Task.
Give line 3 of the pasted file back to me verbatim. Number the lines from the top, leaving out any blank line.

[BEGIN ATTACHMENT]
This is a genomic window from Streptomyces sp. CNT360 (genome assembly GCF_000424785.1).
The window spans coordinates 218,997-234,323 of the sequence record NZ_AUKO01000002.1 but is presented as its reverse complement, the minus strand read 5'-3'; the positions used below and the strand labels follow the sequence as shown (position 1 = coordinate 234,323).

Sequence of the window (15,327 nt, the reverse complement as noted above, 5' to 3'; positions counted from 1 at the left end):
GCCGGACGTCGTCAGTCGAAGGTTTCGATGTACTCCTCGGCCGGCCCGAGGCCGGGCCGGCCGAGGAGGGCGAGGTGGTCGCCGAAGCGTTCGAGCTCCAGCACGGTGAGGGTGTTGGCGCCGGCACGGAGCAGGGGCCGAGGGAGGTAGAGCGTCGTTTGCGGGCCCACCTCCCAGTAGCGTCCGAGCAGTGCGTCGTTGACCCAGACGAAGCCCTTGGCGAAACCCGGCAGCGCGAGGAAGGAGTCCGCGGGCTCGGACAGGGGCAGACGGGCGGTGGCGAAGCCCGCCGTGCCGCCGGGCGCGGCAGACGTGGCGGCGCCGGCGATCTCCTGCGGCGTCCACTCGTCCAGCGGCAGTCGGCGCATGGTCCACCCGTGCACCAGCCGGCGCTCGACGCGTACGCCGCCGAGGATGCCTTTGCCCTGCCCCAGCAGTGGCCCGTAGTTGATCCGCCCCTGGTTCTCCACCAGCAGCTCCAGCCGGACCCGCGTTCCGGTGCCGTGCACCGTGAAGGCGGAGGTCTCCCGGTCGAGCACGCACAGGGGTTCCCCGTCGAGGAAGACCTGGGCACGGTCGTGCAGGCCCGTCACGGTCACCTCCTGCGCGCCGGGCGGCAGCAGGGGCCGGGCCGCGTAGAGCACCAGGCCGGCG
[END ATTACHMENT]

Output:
Sequence of the window (15,327 nt, the reverse complement as noted above, 5' to 3'; positions counted from 1 at the left end):